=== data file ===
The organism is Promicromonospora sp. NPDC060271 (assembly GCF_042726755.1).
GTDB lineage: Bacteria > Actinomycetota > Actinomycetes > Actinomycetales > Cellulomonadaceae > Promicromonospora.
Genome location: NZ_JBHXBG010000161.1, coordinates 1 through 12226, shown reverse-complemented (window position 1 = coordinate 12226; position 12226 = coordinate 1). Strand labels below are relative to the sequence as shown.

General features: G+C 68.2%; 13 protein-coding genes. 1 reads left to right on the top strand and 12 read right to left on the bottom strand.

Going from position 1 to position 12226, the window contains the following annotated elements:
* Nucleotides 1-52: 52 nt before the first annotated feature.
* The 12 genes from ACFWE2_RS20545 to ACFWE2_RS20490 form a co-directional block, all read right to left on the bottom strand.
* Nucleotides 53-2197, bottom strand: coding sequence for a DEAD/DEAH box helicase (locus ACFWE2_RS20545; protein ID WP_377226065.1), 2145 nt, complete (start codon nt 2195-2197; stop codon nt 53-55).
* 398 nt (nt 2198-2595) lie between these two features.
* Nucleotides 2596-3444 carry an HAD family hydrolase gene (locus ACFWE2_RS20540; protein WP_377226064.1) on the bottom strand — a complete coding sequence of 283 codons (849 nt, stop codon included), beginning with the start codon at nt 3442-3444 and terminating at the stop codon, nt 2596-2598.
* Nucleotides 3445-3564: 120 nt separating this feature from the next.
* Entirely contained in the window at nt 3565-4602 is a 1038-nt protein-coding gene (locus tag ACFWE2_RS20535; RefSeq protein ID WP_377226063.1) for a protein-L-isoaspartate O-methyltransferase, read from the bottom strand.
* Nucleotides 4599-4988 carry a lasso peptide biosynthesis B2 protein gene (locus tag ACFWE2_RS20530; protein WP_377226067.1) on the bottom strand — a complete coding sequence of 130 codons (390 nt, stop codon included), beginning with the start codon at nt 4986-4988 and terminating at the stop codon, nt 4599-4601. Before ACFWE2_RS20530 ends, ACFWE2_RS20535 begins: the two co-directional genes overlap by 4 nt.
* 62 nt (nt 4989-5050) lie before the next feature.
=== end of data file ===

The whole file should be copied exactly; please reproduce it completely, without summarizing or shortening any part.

The organism is Promicromonospora sp. NPDC060271 (assembly GCF_042726755.1).
GTDB lineage: Bacteria > Actinomycetota > Actinomycetes > Actinomycetales > Cellulomonadaceae > Promicromonospora.
Genome location: NZ_JBHXBG010000161.1, coordinates 1 through 12226, shown reverse-complemented (window position 1 = coordinate 12226; position 12226 = coordinate 1). Strand labels below are relative to the sequence as shown.

General features: G+C 68.2%; 13 protein-coding genes. 1 reads left to right on the top strand and 12 read right to left on the bottom strand.

Going from position 1 to position 12226, the window contains the following annotated elements:
* Nucleotides 1-52: 52 nt before the first annotated feature.
* The 12 genes from ACFWE2_RS20545 to ACFWE2_RS20490 form a co-directional block, all read right to left on the bottom strand.
* Nucleotides 53-2197, bottom strand: coding sequence for a DEAD/DEAH box helicase (locus ACFWE2_RS20545; protein ID WP_377226065.1), 2145 nt, complete (start codon nt 2195-2197; stop codon nt 53-55).
* 398 nt (nt 2198-2595) lie between these two features.
* Nucleotides 2596-3444 carry an HAD family hydrolase gene (locus ACFWE2_RS20540; protein WP_377226064.1) on the bottom strand — a complete coding sequence of 283 codons (849 nt, stop codon included), beginning with the start codon at nt 3442-3444 and terminating at the stop codon, nt 2596-2598.
* Nucleotides 3445-3564: 120 nt separating this feature from the next.
* Entirely contained in the window at nt 3565-4602 is a 1038-nt protein-coding gene (locus tag ACFWE2_RS20535; RefSeq protein ID WP_377226063.1) for a protein-L-isoaspartate O-methyltransferase, read from the bottom strand.
* Nucleotides 4599-4988 carry a lasso peptide biosynthesis B2 protein gene (locus tag ACFWE2_RS20530; protein WP_377226067.1) on the bottom strand — a complete coding sequence of 130 codons (390 nt, stop codon included), beginning with the start codon at nt 4986-4988 and terminating at the stop codon, nt 4599-4601. Before ACFWE2_RS20530 ends, ACFWE2_RS20535 begins: the two co-directional genes overlap by 4 nt.
* 62 nt (nt 4989-5050) lie before the next feature.